Magic can also be used as opposed to using weapons in Fable. Using your experience points, you are able to purchase new magic abilities, which can range from offensive attacks such as lightning or balls of fire, or defensive magic such as clearing the enemies around you with force-field like blow. Enemies will react to these attacks accordingly, with some being almost immune to some magical attacks. This ensures that the battles remain interesting and fun.
Throughout your adventures in the world of Albion you will encounter a large range of different creatures. Hobbes, which are small, white creatures come in several different varieties and are almost always found in groups. They range from almost weak, pitiful types through to large, muscular and powerful creatures. There is also a type that throws damaging fireballs at you. The Balverines, which look like a half-wolf, half-monkey creature, are powerful, fast monsters that can inflict some serious damage. There are also a number of large, powerful creatures, such as the rock troll, which not only inflict some serious damage, but also take some time to kill.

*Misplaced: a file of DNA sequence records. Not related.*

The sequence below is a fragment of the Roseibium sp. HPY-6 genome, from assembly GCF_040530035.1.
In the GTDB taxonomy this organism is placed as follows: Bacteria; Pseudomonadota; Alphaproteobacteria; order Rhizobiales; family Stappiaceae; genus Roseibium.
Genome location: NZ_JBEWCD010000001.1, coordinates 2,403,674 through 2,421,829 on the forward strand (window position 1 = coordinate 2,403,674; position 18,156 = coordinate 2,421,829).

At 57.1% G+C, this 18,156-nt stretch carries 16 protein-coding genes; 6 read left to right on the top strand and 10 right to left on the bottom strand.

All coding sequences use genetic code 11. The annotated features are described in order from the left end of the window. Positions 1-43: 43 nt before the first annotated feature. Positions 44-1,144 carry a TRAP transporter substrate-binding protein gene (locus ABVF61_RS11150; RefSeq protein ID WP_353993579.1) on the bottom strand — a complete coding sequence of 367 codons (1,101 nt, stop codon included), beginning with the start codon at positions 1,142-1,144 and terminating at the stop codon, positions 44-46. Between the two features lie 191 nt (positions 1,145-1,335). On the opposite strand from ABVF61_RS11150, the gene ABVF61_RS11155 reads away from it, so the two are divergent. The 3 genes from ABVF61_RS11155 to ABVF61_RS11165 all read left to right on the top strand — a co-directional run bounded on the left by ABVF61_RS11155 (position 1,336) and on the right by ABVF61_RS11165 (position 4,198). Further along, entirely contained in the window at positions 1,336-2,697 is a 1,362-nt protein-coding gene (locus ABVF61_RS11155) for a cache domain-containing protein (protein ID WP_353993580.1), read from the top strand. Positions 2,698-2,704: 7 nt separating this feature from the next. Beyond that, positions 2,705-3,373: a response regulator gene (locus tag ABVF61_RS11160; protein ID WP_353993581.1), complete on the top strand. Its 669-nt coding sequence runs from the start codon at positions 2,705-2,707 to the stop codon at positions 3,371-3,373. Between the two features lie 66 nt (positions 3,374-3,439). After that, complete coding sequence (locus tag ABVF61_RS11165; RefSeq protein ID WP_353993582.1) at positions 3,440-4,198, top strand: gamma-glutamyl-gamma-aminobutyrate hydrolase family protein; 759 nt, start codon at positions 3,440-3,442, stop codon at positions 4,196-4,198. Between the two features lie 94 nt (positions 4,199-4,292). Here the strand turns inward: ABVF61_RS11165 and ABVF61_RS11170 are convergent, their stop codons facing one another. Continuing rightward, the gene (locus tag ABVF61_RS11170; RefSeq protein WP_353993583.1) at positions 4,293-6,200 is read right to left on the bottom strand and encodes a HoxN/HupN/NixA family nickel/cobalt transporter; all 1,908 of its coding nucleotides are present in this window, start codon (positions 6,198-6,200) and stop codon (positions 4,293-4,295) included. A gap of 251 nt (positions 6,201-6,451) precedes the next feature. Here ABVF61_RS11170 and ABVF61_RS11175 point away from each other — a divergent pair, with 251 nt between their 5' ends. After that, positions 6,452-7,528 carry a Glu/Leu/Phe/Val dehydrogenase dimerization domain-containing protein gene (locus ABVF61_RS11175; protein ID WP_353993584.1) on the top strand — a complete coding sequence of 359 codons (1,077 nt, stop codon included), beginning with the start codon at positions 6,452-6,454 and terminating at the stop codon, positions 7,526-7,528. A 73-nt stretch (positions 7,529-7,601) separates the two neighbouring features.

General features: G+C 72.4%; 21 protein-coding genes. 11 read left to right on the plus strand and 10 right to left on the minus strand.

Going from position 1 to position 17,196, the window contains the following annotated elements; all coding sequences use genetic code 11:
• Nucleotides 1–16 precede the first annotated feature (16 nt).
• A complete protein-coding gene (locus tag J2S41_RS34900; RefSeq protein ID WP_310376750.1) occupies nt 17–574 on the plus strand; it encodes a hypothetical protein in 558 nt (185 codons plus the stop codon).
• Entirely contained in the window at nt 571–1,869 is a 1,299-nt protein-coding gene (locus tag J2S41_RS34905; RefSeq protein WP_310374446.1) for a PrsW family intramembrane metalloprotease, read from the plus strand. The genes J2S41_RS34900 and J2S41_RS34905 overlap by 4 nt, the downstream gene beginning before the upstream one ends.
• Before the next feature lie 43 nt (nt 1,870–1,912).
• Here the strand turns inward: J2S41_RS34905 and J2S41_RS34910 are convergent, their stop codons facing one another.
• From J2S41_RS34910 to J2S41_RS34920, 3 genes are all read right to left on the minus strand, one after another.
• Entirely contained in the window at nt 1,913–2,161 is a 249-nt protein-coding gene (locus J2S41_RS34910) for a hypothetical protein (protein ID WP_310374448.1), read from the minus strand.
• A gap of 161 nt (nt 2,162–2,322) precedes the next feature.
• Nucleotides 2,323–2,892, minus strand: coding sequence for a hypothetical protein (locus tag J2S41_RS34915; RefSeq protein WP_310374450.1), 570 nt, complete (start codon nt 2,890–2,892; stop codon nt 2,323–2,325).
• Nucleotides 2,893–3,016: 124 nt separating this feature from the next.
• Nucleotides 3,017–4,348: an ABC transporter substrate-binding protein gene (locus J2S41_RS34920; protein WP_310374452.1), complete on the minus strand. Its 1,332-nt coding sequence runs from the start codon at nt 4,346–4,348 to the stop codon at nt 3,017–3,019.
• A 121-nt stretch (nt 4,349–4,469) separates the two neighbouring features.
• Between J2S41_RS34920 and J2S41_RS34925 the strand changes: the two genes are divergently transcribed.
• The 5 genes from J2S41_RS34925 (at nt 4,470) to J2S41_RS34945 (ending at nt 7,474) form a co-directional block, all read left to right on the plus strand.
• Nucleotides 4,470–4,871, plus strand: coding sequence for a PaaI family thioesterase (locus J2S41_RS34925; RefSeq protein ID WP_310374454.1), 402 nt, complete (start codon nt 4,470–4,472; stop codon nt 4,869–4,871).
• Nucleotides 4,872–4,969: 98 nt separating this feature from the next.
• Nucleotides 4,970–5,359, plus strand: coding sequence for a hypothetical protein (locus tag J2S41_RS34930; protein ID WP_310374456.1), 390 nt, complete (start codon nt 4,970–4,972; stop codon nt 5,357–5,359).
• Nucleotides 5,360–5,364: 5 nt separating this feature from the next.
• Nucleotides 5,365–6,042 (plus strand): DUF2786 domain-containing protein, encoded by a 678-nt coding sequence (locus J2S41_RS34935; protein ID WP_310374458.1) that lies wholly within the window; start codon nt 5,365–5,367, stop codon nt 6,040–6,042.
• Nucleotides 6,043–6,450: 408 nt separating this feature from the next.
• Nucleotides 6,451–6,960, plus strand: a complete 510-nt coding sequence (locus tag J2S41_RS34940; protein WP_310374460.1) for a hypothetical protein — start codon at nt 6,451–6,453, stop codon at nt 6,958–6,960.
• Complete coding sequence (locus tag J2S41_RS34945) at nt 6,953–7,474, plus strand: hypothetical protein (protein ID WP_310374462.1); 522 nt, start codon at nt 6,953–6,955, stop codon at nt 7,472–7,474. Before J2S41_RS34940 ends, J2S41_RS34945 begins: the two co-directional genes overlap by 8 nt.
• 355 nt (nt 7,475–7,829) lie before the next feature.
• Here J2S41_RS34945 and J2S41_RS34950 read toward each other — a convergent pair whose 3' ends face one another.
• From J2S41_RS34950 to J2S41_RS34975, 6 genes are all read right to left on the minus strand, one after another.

As said earlier, townsfolk will often comment on your status throughout the game. If you decided to kill someone rather than letting him or her live, they will actually comment accordingly on it. Some will applaud you for your strength and courage, whilst others will hate you for your heartless brutality.
Interacting with the townsfolk is further enhanced through the ability to perform a variety of actions that are assigned to the D-Pad. Different actions become available depending upon your status and progress through the game. You can flirt, burp, insult, apologise and more. It is interesting to see how the townsfolk react to these actions, however often the same phrases are repeated a number of times.